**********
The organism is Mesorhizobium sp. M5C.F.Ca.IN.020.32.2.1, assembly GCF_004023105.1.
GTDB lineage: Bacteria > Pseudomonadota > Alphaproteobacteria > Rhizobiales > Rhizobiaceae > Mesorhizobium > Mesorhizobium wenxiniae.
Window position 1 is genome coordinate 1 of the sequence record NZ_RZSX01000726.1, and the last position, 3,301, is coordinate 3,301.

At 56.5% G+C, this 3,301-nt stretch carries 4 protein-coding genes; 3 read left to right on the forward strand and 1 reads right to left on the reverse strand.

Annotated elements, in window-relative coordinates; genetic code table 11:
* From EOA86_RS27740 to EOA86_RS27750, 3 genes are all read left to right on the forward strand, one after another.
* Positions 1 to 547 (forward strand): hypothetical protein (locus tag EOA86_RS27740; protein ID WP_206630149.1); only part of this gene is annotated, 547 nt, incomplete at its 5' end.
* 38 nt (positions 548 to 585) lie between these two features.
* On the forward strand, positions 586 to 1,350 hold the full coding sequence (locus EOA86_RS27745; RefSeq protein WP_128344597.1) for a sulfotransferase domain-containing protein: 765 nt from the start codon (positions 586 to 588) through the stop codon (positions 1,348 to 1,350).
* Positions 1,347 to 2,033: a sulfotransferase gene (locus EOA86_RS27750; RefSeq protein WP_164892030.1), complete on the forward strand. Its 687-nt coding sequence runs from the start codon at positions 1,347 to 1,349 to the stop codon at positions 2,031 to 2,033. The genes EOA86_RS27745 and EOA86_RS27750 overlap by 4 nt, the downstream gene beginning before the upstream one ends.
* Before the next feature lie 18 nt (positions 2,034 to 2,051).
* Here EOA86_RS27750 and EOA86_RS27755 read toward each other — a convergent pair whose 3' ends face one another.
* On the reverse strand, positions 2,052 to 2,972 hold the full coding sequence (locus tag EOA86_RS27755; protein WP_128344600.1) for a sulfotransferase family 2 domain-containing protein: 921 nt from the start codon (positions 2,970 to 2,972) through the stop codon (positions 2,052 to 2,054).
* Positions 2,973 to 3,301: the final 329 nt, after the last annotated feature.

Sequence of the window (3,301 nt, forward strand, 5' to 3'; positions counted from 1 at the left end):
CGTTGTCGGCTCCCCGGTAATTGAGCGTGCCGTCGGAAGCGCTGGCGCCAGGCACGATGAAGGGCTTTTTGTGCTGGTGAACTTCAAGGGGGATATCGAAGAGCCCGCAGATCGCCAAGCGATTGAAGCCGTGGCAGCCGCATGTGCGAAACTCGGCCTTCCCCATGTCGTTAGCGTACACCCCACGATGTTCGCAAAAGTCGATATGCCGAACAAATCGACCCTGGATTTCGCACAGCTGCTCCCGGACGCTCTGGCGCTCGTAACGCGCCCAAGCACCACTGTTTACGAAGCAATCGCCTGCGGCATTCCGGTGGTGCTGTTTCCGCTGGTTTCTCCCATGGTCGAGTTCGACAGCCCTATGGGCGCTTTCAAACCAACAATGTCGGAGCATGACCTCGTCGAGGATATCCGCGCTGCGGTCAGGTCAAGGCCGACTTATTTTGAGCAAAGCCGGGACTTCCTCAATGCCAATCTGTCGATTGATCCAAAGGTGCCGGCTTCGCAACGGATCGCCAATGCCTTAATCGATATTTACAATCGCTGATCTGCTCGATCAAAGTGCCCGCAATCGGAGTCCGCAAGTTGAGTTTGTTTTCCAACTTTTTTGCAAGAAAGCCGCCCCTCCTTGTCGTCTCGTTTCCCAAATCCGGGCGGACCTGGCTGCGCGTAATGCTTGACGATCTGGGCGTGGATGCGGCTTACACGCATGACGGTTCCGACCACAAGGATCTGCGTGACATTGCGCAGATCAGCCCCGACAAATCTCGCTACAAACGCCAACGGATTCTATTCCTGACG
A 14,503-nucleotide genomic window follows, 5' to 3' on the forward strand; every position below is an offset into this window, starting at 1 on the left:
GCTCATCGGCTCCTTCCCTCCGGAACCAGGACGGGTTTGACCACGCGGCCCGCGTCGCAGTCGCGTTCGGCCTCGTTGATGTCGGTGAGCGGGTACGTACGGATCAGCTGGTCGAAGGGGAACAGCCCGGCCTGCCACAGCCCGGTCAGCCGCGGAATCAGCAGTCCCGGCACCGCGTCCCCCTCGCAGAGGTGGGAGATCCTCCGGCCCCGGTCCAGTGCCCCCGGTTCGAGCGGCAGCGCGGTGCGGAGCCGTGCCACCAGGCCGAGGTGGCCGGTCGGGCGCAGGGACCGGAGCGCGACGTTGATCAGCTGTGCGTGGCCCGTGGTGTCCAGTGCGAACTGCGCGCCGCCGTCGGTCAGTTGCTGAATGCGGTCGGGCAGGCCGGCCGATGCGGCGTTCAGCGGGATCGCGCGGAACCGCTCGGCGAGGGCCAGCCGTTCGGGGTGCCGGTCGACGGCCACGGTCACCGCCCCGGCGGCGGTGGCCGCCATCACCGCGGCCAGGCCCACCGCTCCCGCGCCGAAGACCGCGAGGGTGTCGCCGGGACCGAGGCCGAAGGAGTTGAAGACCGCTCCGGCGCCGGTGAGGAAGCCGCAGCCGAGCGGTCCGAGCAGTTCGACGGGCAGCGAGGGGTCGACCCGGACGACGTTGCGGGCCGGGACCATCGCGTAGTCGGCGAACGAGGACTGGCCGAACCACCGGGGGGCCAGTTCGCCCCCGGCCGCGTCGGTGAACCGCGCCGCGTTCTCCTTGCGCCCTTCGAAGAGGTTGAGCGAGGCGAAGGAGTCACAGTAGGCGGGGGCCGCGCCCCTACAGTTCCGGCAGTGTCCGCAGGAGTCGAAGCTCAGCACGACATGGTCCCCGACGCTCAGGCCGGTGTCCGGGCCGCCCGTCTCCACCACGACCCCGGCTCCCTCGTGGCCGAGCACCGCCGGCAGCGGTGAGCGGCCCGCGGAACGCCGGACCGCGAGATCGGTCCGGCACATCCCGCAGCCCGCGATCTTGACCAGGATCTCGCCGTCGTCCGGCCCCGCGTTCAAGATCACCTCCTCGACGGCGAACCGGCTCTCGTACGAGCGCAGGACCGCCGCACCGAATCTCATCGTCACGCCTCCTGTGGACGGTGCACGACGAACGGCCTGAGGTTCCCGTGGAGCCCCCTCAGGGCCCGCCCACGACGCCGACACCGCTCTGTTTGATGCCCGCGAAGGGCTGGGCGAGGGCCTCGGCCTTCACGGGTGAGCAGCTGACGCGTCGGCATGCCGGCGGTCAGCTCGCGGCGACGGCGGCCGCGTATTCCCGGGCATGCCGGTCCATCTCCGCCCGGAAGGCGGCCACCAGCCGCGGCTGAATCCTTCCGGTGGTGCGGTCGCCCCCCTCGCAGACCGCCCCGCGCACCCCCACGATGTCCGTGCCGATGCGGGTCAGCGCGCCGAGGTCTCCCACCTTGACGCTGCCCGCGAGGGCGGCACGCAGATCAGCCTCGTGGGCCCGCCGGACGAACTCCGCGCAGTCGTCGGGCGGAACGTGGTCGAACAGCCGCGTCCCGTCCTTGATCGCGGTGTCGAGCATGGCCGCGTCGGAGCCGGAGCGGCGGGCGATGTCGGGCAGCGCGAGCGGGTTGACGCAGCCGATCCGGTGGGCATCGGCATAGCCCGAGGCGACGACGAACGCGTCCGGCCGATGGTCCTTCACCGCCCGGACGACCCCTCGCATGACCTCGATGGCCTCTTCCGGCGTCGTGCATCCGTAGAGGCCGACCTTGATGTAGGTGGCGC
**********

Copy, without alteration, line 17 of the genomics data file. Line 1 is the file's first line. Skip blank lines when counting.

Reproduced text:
A 14,503-nucleotide genomic window follows, 5' to 3' on the forward strand; every position below is an offset into this window, starting at 1 on the left: